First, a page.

The man I met in the Cotton Cove, the common room at the Cotton Rooms. He was maybe in his 50s, and he was so lovely and a lot of fun. I am glad to have met him and his son. Very good people. It turns out he has myeloma (I think that’s what it was called) – one of those scary blood and bone ones. It’s in his blood and spine. Turns out he’d had it for about a year before anyone knew. He had a sore back and apparently it was due to having multiple spinal fractures, which were pushing down on the same part of his spine. Wow. How do you go about life not knowing you have multiple spinal fractures! He will never be cured, but he will be in remission for any amount of time, maybe many years. But then he will probably need treatment again. His treatment is a lot shorter than mine at least. Of course I am never happy due to someone else’s misfortunes in the slightest, but it’s often quite easy to think how good I’ve got it when I have these people around me who have quite some misfortune. With the exception of my extensive chemo (not many people beat me on that), the majority of people are doing the cancer thing a lot rougher than me. Power to you all. I’m here for you and with you.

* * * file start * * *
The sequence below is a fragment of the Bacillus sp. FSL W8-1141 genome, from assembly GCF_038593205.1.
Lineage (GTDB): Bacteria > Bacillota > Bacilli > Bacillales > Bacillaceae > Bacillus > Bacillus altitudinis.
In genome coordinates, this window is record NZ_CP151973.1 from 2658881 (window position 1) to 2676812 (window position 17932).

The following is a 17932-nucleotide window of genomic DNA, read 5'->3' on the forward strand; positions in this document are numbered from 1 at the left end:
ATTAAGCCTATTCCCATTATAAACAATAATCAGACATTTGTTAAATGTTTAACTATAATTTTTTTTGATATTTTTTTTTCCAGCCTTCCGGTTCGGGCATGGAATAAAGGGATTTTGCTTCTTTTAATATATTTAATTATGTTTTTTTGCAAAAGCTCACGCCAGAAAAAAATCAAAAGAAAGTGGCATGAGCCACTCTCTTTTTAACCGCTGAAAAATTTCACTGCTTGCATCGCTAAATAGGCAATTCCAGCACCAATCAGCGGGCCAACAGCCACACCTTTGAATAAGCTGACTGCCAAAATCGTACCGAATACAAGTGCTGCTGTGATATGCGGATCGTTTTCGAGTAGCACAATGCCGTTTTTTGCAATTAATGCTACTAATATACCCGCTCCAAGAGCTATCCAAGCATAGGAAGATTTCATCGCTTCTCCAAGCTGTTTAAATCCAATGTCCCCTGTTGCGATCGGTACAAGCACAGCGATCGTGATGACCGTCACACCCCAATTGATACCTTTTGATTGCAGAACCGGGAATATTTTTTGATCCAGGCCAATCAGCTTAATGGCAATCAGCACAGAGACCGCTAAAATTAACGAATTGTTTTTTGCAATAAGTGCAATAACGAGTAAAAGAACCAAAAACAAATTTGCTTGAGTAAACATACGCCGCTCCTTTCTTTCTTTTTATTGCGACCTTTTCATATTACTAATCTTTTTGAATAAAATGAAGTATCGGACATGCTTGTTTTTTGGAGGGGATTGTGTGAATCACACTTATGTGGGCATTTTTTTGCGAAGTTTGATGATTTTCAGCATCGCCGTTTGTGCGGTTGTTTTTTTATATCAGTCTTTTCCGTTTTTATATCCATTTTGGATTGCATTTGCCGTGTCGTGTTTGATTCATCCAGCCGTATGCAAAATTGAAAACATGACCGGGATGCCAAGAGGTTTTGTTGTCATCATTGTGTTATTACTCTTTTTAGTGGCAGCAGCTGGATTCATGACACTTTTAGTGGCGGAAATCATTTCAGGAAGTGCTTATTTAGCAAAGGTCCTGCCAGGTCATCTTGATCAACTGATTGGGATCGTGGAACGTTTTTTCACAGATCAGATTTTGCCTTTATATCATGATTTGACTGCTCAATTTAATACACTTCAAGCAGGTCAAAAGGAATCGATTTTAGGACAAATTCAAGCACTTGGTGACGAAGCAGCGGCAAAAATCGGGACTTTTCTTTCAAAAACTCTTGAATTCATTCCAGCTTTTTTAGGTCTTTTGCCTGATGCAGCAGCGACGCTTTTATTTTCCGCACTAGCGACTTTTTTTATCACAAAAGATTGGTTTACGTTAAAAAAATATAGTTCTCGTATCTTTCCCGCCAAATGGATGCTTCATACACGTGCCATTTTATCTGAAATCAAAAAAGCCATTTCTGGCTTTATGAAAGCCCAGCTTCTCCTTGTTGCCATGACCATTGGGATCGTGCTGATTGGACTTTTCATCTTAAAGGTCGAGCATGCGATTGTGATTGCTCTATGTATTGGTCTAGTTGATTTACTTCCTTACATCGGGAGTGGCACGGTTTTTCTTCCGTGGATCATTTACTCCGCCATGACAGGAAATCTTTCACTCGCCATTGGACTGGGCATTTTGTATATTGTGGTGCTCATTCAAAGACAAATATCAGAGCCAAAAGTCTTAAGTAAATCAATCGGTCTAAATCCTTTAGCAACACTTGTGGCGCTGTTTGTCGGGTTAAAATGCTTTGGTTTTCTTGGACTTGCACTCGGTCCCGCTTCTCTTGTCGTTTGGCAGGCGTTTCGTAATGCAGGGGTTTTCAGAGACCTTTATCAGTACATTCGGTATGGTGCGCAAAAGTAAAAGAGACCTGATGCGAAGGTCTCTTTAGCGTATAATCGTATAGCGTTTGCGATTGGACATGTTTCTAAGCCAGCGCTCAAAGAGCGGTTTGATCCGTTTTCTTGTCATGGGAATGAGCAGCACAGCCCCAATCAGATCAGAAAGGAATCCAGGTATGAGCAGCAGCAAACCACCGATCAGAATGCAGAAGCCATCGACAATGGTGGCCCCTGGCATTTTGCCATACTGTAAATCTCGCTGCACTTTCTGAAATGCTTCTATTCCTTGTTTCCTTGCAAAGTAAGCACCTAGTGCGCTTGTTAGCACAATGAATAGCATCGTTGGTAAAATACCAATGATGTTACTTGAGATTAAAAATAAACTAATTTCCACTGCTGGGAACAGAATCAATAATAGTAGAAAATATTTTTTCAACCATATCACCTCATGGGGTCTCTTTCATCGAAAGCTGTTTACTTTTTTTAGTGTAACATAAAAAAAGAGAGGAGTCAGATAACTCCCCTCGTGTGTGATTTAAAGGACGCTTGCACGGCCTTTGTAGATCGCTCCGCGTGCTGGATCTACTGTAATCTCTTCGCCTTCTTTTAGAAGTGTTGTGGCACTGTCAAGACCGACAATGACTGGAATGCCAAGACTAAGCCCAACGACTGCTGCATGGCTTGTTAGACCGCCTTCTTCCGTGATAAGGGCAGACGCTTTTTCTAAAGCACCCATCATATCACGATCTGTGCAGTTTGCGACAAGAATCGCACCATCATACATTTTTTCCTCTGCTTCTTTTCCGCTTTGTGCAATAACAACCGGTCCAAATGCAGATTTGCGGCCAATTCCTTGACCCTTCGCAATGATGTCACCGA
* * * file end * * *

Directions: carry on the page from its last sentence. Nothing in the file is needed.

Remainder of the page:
The guy who I met in the kitchen/dining room with his mum. She was helping him make some food. He was worrying about the next week when he would be on his own. I said I would be around to help him. I saw him again the next week and he said he had been hoping to see me. We chatted and laughed. It turns out he’d had a really bad motorbike accident and was in for 3 weeks straight having intensive physio. Not everyone in the Cotton Rooms is part of the cancer crew. He was lovely. This is his third week so I hope I see him one more time.


I’ve been seeing things about ‘carers’ for people with cancer. Like… paid carers are a thing sure, but also partners, parents, probably children in some cases, maybe friends… Still makes me think more of terminal people who are slowly dying and need constant care. Probably mostly what this term is meant to mean. Though to be fair, most people in Ambulatory Care have at least one or even two people with them at all times. I don’t, but I don’t feel like I need someone there with me constantly!